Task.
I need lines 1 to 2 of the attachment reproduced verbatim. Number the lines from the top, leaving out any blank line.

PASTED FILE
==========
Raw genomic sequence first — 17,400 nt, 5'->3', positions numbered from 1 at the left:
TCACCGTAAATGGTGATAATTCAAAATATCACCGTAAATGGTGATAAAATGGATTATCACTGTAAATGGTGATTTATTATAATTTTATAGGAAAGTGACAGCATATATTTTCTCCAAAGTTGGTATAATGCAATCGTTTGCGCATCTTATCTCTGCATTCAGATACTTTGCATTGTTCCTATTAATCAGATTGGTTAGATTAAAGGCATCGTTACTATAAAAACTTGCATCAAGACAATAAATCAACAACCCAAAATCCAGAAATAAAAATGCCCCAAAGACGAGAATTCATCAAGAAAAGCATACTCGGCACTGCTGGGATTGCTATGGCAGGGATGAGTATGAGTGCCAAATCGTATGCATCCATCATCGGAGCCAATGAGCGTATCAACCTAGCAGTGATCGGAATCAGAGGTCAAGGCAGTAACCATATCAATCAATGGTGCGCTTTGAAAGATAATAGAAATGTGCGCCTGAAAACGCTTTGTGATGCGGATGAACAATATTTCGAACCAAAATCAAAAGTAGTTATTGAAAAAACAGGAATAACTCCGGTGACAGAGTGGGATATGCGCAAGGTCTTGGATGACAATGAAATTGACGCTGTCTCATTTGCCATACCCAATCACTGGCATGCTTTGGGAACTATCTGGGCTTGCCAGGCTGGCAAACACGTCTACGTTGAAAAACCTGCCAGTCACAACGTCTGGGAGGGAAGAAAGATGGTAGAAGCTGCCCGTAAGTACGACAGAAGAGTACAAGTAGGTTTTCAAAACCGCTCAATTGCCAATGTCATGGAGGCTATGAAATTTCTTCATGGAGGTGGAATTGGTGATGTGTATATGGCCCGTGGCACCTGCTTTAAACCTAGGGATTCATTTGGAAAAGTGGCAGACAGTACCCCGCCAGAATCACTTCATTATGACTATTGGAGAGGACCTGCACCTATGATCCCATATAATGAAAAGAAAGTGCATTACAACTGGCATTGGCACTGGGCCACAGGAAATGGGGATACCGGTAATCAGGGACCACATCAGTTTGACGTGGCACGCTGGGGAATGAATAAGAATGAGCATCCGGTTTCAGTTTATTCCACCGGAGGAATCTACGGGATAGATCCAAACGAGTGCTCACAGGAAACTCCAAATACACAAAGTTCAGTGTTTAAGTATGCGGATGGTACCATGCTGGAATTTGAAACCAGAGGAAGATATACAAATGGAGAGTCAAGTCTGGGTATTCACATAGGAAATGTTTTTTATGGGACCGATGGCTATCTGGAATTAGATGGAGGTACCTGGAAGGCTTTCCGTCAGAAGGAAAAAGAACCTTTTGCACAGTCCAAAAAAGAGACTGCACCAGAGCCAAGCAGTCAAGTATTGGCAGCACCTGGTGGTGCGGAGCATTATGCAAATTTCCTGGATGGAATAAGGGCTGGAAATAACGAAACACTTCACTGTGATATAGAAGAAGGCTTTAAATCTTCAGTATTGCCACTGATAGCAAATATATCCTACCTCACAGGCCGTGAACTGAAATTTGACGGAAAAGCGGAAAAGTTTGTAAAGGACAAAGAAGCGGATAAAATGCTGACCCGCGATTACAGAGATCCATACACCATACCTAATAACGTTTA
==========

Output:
Raw genomic sequence first — 17,400 nt, 5'->3', positions numbered from 1 at the left:
TCACCGTAAATGGTGATAATTCAAAATATCACCGTAAATGGTGATAAAATGGATTATCACTGTAAATGGTGATTTATTATAATTTTATAGGAAAGTGACAGCATATATTTTCTCCAAAGTTGGTATAATGCAATCGTTTGCGCATCTTATCTCTGCATTCAGATACTTTGCATTGTTCCTATTAATCAGATTGGTTAGATTAAAGGCATCGTTACTATAAAAACTTGCATCAAGACAATAAATCAACAACCCAAAATCCAGAAATAAAAATGCCCCAAAGACGAGAATTCATCAAGAAAAGCATACTCGGCACTGCTGGGATTGCTATGGCAGGGATGAGTATGAGTGCCAAATCGTATGCATCCATCATCGGAGCCAATGAGCGTATCAACCTAGCAGTGATCGGAATCAGAGGTCAAGGCAGTAACCATATCAATCAATGGTGCGCTTTGAAAGATAATAGAAATGTGCGCCTGAAAACGCTTTGTGATGCGGATGAACAATATTTCGAACCAAAATCAAAAGTAGTTATTGAAAAAACAGGAATAACTCCGGTGACAGAGTGGGATATGCGCAAGGTCTTGGATGACAATGAAATTGACGCTGTCTCATTTGCCATACCCAATCACTGGCATGCTTTGGGAACTATCTGGGCTTGCCAGGCTGGCAAACACGTCTACGTTGAAAAACCTGCCAGTCACAACGTCTGGGAGGGAAGAAAGATGGTAGAAGCTGCCCGTAAGTACGACAGAAGAGTACAAGTAGGTTTTCAAAACCGCTCAATTGCCAATGTCATGGAGGCTATGAAATTTCTTCATGGAGGTGGAATTGGTGATGTGTATATGGCCCGTGGCACCTGCTTTAAACCTAGGGATTCATTTGGAAAAGTGGCAGACAGTACCCCGCCAGAATCACTTCATTATGACTATTGGAGAGGACCTGCACCTATGATCCCATATAATGAAAAGAAAGTGCATTACAACTGGCATTGGCACTGGGCCACAGGAAATGGGGATACCGGTAATCAGGGACCACATCAGTTTGACGTGGCACGCTGGGGAATGAATAAGAATGAGCATCCGGTTTCAGTTTATTCCACCGGAGGAATCTACGGGATAGATCCAAACGAGTGCTCACAGGAAACTCCAAATACACAAAGTTCAGTGTTTAAGTATGCGGATGGTACCATGCTGGAATTTGAAACCAGAGGAAGATATACAAATGGAGAGTCAAGTCTGGGTATTCACATAGGAAATGTTTTTTATGGGACCGATGGCTATCTGGAATTAGATGGAGGTACCTGGAAGGCTTTCCGTCAGAAGGAAAAAGAACCTTTTGCACAGTCCAAAAAAGAGACTGCACCAGAGCCAAGCAGTCAAGTATTGGCAGCACCTGGTGGTGCGGAGCATTATGCAAATTTCCTGGATGGAATAAGGGCTGGAAATAACGAAACACTTCACTGTGATATAGAAGAAGGCTTTAAATCTTCAGTATTGCCACTGATAGCAAATATATCCTACCTCACAGGCCGTGAACTGAAATTTGACGGAAAAGCGGAAAAGTTTGTAAAGGACAAAGAAGCGGATAAAATGCTGACCCGCGATTACAGAGATCCATACACCATACCTAATAACGTTTA